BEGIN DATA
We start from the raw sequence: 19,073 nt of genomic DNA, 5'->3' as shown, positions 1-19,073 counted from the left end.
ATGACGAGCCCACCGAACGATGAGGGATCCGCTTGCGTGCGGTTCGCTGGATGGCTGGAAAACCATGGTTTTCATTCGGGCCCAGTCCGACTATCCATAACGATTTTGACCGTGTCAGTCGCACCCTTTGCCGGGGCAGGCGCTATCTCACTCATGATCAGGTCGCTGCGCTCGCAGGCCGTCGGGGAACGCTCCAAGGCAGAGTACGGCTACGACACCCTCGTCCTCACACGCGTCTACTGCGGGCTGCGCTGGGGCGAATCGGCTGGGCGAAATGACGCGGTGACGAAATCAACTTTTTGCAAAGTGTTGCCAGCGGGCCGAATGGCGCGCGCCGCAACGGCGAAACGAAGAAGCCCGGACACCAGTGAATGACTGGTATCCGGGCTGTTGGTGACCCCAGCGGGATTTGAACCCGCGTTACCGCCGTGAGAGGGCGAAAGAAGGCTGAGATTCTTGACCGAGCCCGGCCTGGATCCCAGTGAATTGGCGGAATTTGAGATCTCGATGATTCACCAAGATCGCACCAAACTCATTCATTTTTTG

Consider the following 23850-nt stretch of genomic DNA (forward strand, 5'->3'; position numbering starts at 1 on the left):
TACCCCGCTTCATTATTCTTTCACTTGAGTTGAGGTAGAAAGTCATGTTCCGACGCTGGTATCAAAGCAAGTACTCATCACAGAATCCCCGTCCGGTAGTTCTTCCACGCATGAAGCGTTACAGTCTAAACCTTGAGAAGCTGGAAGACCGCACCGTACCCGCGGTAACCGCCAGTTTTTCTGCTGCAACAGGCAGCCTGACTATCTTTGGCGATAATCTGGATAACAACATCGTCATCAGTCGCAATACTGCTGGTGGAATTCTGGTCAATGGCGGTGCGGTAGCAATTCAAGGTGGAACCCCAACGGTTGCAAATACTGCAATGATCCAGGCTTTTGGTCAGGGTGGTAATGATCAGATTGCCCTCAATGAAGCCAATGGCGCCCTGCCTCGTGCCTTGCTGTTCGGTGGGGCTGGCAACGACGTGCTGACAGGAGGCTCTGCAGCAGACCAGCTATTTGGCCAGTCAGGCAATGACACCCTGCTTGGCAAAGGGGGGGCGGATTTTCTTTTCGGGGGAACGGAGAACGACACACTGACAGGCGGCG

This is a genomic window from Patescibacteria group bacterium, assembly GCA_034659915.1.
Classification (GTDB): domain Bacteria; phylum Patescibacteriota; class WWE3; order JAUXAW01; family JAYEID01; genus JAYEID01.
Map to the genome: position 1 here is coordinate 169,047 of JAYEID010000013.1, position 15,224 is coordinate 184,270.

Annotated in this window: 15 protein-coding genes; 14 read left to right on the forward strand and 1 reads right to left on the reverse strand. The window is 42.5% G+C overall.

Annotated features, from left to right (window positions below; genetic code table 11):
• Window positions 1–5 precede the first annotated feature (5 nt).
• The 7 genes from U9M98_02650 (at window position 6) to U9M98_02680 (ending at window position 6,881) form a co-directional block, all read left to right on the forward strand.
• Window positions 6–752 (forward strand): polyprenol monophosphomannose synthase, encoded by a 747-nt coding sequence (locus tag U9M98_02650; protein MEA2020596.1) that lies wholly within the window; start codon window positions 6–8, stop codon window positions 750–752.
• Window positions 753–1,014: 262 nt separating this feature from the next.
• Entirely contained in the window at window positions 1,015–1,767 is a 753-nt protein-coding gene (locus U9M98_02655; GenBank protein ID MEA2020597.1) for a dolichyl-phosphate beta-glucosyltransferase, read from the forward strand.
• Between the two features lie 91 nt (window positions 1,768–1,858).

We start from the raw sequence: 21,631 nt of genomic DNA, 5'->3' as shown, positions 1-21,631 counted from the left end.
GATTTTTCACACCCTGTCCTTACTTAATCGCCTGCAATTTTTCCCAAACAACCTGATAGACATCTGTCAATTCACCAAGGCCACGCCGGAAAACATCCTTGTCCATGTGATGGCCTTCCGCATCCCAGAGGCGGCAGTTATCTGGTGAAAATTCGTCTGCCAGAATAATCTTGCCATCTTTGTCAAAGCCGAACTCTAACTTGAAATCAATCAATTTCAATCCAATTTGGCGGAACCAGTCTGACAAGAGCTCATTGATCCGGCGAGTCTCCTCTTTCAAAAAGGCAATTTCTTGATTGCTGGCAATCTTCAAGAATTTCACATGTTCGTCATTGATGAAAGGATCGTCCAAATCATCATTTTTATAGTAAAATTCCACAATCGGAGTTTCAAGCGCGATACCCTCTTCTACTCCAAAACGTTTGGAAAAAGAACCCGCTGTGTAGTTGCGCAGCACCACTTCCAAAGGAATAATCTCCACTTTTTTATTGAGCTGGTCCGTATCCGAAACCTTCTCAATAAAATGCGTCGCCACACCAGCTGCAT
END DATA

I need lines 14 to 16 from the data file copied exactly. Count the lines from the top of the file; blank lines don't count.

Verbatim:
• Entirely contained in the window at window positions 1,015–1,767 is a 753-nt protein-coding gene (locus U9M98_02655; GenBank protein ID MEA2020597.1) for a dolichyl-phosphate beta-glucosyltransferase, read from the forward strand.
• Between the two features lie 91 nt (window positions 1,768–1,858).

We start from the raw sequence: 21,631 nt of genomic DNA, 5'->3' as shown, positions 1-21,631 counted from the left end.